Ulrich launched the service in Germany in August 2013. So far, only the home page of AbgesagteHochzeiten.de is in German. Customers are slowly getting interested in the new market. Ulrich says early adopters are a "special target group."

"We still have to reach the mass market," he says. "It’s a process." Compared to the U.S. or UK markets, the German market is small. So far, Germans have mainly been going for what are known as destination weddings, which is to say those in faraway places such as Croatia, Italy, Bali, or the Caribbean.

But the first offers for Germany are filtering in. In May, for example, they bought the services of a photographer who had originally asked for 2,500 euros and had received a down payment of 1,000 euros. The photographer was willing to renegotiate the price. Still, "At the moment, AbgesagteHochzeiten.de is mainly a great site to buy cut-rate weddings abroad from," Ulrich says.

That popularity could be down to the fact that German couples tend to spend less on weddings. But there is a small new up-market group willing to spend between 10,000 and 25,000 euros, creating a potential market for canceled weddings.

Cancelation fees in Germany amount to between 30% and 50% if a big event is canceled months ahead. "It’s often couples that want to get married between May and September who book everything a year ahead," says wedding planner Amrei Plettke.

Payments for photographers, DJs and venues are generally due two months before a given wedding date. Should the cancelation happen in that time frame, wedding planners try to sell as much as they can. "We work together, and we might try to repackage the event — for example, as an engagement party," she says.

Most weddings are planned around 60 to 100 guests a year ahead of time, "and brides want to be a part of a relaxed planning experience," she says.

Plettke believes that over the next few years a market for canceled weddings could break through, particularly for couples like Lili Huber and her boyfriend, who want to save money but still have a dream wedding. Meanwhile, the wedding brokers have sent Huber some offers, and she’s in the process of negotiating a small romantic wedding near Rome.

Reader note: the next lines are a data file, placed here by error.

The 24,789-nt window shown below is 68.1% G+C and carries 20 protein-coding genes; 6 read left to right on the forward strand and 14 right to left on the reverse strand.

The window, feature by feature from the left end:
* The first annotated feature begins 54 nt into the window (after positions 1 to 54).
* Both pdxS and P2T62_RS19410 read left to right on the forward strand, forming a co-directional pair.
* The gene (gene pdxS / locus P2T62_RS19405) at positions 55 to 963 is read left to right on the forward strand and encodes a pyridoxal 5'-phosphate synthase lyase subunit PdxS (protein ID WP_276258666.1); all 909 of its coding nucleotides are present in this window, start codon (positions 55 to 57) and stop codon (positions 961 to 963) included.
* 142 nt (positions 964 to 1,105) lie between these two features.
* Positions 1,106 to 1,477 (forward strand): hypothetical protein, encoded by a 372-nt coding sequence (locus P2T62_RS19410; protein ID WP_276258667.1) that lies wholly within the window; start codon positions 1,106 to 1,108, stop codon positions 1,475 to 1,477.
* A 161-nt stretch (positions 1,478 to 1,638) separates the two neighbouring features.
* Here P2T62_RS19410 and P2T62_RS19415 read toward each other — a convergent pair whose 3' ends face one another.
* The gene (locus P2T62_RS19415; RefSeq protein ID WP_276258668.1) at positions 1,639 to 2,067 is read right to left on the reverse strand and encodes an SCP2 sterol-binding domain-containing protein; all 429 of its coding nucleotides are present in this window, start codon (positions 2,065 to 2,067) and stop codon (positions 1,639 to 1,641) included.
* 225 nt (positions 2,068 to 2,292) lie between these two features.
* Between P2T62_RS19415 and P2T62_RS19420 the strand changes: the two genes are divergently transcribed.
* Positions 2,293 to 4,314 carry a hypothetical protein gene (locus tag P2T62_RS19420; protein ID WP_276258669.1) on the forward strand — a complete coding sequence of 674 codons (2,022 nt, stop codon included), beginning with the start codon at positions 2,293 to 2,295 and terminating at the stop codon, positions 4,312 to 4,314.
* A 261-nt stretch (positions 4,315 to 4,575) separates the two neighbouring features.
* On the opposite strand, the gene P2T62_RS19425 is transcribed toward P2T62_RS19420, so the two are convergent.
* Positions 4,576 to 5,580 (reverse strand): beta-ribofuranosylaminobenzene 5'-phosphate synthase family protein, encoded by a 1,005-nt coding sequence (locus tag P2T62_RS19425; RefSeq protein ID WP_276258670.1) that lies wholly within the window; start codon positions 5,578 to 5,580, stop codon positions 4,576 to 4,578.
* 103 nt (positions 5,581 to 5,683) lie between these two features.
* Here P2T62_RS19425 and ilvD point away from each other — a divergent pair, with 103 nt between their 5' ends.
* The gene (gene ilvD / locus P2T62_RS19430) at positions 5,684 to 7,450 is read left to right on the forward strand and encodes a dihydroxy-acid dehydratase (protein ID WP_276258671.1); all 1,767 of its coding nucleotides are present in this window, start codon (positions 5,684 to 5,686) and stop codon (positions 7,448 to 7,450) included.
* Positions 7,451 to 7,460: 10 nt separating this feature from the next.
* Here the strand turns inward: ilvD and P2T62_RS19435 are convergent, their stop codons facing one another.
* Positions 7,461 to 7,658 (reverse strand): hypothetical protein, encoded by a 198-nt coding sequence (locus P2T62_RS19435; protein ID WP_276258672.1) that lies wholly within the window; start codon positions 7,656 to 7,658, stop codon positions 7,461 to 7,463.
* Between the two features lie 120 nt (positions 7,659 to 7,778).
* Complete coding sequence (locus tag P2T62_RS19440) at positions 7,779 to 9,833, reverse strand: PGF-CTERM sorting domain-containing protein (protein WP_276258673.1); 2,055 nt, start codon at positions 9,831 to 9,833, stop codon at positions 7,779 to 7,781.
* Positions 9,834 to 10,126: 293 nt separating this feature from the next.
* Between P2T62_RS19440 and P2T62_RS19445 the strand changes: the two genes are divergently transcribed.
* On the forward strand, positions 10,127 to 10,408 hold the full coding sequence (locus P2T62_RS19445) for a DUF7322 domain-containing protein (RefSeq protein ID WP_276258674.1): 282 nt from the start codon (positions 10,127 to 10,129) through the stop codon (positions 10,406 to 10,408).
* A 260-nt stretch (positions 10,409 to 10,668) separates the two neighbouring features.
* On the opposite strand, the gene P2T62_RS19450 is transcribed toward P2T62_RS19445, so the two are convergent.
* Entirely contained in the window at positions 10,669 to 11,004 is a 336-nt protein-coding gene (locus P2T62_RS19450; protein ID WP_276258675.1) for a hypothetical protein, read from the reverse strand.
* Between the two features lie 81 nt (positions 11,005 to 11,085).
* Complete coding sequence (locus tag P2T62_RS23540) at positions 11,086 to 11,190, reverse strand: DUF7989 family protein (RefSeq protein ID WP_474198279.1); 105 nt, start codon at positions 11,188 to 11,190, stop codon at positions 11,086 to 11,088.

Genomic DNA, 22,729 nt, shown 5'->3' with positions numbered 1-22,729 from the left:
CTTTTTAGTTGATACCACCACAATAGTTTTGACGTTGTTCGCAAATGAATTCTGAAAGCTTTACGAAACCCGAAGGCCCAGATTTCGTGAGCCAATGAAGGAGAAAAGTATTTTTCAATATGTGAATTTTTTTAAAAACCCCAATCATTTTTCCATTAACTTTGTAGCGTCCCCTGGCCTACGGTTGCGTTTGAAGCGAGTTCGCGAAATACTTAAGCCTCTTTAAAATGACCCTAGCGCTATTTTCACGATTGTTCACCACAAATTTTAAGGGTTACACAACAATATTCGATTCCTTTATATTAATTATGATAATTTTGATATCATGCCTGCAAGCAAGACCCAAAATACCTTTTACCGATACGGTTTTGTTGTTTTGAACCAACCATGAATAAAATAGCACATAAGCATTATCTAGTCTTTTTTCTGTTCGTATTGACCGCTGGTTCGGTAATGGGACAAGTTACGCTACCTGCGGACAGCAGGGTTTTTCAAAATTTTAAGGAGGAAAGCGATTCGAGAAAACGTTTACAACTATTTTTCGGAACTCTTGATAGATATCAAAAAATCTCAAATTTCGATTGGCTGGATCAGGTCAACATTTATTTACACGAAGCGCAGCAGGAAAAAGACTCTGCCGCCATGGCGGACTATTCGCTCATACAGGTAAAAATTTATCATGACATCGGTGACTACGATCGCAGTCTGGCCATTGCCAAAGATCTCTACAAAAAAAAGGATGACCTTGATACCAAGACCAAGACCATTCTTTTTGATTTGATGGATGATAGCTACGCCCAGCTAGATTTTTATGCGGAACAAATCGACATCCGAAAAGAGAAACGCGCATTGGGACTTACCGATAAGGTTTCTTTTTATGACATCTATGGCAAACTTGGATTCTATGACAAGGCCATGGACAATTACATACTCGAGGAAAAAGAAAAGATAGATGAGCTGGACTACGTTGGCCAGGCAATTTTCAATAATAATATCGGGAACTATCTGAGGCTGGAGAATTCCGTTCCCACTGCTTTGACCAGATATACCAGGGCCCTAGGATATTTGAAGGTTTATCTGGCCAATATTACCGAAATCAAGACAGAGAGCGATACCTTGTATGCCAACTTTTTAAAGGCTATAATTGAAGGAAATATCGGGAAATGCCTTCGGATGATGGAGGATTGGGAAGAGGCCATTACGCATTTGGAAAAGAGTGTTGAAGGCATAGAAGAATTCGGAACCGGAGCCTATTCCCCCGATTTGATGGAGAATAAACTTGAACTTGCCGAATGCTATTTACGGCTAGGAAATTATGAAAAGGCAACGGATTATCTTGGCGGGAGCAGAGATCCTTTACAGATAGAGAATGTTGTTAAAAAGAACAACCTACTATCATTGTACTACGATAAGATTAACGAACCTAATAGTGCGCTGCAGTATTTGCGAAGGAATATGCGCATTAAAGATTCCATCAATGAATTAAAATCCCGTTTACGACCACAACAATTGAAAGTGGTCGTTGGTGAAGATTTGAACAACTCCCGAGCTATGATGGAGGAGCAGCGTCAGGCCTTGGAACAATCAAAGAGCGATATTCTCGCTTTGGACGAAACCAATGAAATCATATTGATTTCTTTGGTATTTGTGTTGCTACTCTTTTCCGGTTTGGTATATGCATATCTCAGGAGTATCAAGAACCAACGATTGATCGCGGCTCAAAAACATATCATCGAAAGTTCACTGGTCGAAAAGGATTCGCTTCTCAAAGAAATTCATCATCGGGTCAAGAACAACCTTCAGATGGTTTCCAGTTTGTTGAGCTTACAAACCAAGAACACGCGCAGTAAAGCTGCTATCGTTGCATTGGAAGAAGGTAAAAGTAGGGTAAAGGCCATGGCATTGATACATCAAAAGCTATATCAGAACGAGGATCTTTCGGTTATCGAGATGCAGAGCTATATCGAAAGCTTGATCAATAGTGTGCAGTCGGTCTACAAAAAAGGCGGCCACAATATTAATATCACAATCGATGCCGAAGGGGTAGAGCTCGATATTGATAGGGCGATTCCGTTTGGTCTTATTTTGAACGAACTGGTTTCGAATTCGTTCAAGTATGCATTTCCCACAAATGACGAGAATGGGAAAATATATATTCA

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Is Disney's "Wish" Spreading A Subtle Anti-Christian Message To Kids?

Disney's new movie "Wish" is being touted as a new children's blockbuster to celebrate the company's 100th anniversary. But some Christians may see the portrayal of the villain as God-like and turning wishes into prayers as the ultimate denial of the true message of Christmas.

photo of a kid running out of a church

For the Christmas holiday season?

Joseph Holmes

Christians have always had a love-hate relationship with Disney since I can remember. Growing up in the Christian culture of the 1990s and early 2000s, all the Christian parents I knew loved watching Disney movies with their kids – but have always had an uncomfortable relationship with some of its messages. It was due to the constant Disney tropes of “follow your heart philosophy” and “junior knows best” disdain for authority figures like parents that angered so many. Even so, most Christians felt the benefits had outweighed the costs.

That all seems to have changed as of late, with Disney being hit more and more by claims from conservatives (including Christian conservatives) that Disney is pushing more and more radical progressive social agendas, This has coincided with a steep drop at the box office for Disney.